A British officer, Walter Summerford, was struck by lightning four separate times.
According to the National Severe Storms Laboratory, the odds of being struck by lightning in your lifetime are estimated to be 1 in 13,000. A bolt of lightning surging through your body can reach up to 50,000 degrees Fahrenheit, which is roughly five times hotter than the sun's surface. Luckily, the mortality rate from a lightning strike is relatively low, but the majority of survivors are left with profound cardiovascular and neurological complications.
Major Walter Summerford was a British officer who went to battle in the First World War. In 1918, during a time when most soldiers were attempting to dodge bullets, one soldier was hit with a shocking surprise. Walter was galloping on his horse through a field in Belgium when lightning first struck him. Upon impact, he was flung off of his horse and left paralyzed from the waist down.
Forced into early retirement, Walter started a new life in Vancouver, Canada. He had been an avid sportsman and was engaged in many of the wondrous outdoor activities his new home had to offer. In 1924 Walter set off to fish along the shore of a local river. Little did he know, he was resting under the wrong tree at the wrong time. Without warning, a lightning bolt struck the tree Walter was under and surged through him, which resulted in the entire right side of his body being paralyzed.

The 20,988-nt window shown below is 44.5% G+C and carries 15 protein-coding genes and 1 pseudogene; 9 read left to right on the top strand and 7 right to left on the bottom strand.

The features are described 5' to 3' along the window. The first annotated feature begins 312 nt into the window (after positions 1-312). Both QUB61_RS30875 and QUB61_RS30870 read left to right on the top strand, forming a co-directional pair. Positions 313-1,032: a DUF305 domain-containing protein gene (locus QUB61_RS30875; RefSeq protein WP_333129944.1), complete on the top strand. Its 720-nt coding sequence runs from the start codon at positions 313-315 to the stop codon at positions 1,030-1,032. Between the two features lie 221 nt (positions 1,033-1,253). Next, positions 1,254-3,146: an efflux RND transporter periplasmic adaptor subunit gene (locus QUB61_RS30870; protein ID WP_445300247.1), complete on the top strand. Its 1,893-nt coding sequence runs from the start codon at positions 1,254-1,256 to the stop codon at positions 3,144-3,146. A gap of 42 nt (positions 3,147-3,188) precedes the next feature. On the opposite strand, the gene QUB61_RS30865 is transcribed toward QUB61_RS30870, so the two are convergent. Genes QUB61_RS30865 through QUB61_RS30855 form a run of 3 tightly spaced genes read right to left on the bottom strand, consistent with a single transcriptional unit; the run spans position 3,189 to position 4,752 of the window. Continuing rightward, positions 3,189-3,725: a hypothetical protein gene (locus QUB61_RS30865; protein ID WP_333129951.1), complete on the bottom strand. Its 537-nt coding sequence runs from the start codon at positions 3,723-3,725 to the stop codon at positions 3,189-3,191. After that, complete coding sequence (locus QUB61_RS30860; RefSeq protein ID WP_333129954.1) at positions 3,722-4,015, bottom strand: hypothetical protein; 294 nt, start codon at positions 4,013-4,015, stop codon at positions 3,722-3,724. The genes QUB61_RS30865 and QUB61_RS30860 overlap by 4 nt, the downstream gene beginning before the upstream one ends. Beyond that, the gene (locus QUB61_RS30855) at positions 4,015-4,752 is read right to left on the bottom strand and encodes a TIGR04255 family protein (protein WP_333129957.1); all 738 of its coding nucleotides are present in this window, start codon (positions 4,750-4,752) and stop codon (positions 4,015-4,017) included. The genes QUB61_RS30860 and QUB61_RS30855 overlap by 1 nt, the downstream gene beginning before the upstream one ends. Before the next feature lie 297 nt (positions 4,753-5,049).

Miraculously, he recovered from the second bout of Mother Nature's electric slashing and regained the use of his legs. After two years, he was able to walk and spent the majority of his time doing so.
On a warm summer day in 1930, Walter decided to take a scenic stroll through a park. As fate would have it, this would be his last. The soft summer sky drew in dark, ominous clouds that rumbled with a sound all too familiar for Walter. For the third time in his life, a lightning bolt charged down from the sky, directly hitting him with so much force he was completely paralyzed.
In an unfortunate two-year struggle due to the complications caused by his last lightning accident, Walter passed away in 1932. Surrounded by family and friends as they mourned his death, he was laid to rest in the Mountain View Cemetery in Vancouver. While one might assume he was finally at peace, think again.
They say Mother Nature is fickle, but I would not go as far as calling her forgetful. On a crisp Spring night in 1936, another storm would prove to defy the already outrageous odds. While Walter rested underground in his grave, four years after his death, another lightning strike would come hurtling from the skies. Out of all the places it could hit–it was right through his gravestone.